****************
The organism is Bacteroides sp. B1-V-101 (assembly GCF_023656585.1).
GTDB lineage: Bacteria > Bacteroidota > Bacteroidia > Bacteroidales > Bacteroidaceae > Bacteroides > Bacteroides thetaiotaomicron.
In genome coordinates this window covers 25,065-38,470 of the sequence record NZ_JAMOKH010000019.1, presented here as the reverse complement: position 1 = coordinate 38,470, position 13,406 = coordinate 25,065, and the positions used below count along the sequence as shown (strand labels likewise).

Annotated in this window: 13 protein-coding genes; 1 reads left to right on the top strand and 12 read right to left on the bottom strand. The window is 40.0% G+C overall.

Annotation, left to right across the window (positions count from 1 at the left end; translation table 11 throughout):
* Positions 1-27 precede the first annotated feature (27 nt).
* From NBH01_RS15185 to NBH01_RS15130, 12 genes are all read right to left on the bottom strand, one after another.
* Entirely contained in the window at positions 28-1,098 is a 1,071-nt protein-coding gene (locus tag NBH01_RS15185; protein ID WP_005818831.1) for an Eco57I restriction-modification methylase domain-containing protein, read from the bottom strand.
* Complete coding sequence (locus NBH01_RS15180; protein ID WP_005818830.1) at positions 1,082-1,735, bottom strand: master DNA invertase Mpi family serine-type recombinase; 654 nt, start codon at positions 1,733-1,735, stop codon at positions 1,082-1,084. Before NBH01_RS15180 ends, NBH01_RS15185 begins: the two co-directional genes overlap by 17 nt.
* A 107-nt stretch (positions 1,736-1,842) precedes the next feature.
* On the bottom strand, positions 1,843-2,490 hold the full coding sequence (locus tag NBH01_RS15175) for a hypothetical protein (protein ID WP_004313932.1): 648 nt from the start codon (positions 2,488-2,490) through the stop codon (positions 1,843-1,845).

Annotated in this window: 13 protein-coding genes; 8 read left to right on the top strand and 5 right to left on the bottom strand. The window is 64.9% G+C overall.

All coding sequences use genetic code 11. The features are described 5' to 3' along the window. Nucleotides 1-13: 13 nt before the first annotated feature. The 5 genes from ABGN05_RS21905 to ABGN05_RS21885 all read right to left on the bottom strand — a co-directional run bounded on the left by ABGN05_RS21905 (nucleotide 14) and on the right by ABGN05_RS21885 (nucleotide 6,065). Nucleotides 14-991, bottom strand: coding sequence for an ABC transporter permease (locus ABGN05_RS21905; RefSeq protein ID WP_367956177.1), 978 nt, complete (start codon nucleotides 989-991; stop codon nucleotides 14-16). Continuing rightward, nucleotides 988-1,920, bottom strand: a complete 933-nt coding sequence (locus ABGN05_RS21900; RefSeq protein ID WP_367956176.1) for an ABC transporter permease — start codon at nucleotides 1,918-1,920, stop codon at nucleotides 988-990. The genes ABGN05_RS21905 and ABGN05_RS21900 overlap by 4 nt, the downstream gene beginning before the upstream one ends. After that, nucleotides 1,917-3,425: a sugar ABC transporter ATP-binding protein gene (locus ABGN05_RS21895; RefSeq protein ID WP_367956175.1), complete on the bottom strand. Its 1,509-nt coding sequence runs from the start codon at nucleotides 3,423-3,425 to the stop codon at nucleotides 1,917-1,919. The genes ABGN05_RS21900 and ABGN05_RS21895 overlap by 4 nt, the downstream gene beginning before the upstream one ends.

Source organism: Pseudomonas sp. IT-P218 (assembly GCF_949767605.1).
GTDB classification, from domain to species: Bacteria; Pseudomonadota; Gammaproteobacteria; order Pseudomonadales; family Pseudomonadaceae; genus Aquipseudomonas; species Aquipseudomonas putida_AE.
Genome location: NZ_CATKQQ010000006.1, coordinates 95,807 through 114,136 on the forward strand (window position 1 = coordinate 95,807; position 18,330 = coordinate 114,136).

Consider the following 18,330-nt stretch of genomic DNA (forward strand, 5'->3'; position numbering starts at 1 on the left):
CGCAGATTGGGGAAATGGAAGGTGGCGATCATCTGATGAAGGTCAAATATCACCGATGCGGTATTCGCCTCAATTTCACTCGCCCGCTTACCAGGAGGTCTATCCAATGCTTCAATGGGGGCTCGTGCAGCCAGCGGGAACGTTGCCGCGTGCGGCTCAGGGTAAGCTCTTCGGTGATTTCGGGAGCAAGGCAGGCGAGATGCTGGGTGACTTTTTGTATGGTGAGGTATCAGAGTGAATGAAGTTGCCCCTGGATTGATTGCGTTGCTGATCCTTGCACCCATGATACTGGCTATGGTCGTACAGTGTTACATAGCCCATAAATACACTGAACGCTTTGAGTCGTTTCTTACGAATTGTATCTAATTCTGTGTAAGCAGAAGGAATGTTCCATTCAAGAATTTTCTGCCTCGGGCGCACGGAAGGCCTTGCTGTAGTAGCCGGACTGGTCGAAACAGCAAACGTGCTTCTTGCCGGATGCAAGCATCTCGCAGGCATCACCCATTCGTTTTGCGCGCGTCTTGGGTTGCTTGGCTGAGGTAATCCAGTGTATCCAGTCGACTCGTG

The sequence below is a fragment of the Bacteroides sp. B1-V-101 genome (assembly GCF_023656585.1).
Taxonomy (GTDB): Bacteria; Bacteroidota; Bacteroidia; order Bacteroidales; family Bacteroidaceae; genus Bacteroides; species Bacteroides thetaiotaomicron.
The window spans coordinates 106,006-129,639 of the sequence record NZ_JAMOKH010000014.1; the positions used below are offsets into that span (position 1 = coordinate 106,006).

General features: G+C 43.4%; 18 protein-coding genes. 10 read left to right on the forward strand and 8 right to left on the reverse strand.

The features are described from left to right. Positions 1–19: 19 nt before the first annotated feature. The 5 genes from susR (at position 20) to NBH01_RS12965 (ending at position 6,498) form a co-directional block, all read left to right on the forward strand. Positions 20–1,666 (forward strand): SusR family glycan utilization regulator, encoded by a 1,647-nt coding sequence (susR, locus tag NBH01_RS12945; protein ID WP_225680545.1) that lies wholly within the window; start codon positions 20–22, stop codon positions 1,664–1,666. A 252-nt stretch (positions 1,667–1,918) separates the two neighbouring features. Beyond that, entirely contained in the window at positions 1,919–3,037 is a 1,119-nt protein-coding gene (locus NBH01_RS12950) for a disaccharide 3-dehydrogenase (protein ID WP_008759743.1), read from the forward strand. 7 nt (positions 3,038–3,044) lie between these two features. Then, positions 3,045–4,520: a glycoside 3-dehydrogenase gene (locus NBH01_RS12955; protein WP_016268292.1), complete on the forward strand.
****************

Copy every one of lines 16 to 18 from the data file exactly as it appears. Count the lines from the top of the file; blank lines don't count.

Genome location: NZ_CATKQQ010000006.1, coordinates 95,807 through 114,136 on the forward strand (window position 1 = coordinate 95,807; position 18,330 = coordinate 114,136).

Consider the following 18,330-nt stretch of genomic DNA (forward strand, 5'->3'; position numbering starts at 1 on the left):
CGCAGATTGGGGAAATGGAAGGTGGCGATCATCTGATGAAGGTCAAATATCACCGATGCGGTATTCGCCTCAATTTCACTCGCCCGCTTACCAGGAGGTCTATCCAATGCTTCAATGGGGGCTCGTGCAGCCAGCGGGAACGTTGCCGCGTGCGGCTCAGGGTAAGCTCTTCGGTGATTTCGGGAGCAAGGCAGGCGAGATGCTGGGTGACTTTTTGTATGGTGAGGTATCAGAGTGAATGAAGTTGCCCCTGGATTGATTGCGTTGCTGATCCTTGCACCCATGATACTGGCTATGGTCGTACAGTGTTACATAGCCCATAAATACACTGAACGCTTTGAGTCGTTTCTTACGAATTGTATCTAATTCTGTGTAAGCAGAAGGAATGTTCCATTCAAGAATTTTCTGCCTCGGGCGCACGGAAGGCCTTGCTGTAGTAGCCGGACTGGTCGAAACAGCAAACGTGCTTCTTGCCGGATGCAAGCATCTCGCAGGCATCACCCATTCGTTTTGCGCGCGTCTTGGGTTGCTTGGCTGAGGTAATCCAGTGTATCCAGTCGACTCGTG